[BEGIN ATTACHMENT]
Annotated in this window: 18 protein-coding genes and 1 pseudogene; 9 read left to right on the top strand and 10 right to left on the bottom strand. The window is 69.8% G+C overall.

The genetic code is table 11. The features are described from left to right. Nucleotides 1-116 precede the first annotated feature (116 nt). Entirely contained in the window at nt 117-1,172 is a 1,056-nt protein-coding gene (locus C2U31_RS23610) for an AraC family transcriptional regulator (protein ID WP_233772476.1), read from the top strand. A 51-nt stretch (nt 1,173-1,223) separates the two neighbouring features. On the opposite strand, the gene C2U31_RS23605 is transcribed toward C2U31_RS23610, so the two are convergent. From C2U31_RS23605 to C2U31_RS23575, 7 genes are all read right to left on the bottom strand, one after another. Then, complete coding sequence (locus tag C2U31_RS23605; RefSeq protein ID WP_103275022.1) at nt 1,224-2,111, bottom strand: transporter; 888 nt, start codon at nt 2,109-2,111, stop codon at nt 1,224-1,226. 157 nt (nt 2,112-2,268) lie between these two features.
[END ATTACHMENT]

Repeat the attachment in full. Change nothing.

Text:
Annotated in this window: 18 protein-coding genes and 1 pseudogene; 9 read left to right on the top strand and 10 right to left on the bottom strand. The window is 69.8% G+C overall.

The genetic code is table 11. The features are described from left to right. Nucleotides 1-116 precede the first annotated feature (116 nt). Entirely contained in the window at nt 117-1,172 is a 1,056-nt protein-coding gene (locus C2U31_RS23610) for an AraC family transcriptional regulator (protein ID WP_233772476.1), read from the top strand. A 51-nt stretch (nt 1,173-1,223) separates the two neighbouring features. On the opposite strand, the gene C2U31_RS23605 is transcribed toward C2U31_RS23610, so the two are convergent. From C2U31_RS23605 to C2U31_RS23575, 7 genes are all read right to left on the bottom strand, one after another. Then, complete coding sequence (locus tag C2U31_RS23605; RefSeq protein ID WP_103275022.1) at nt 1,224-2,111, bottom strand: transporter; 888 nt, start codon at nt 2,109-2,111, stop codon at nt 1,224-1,226. 157 nt (nt 2,112-2,268) lie between these two features.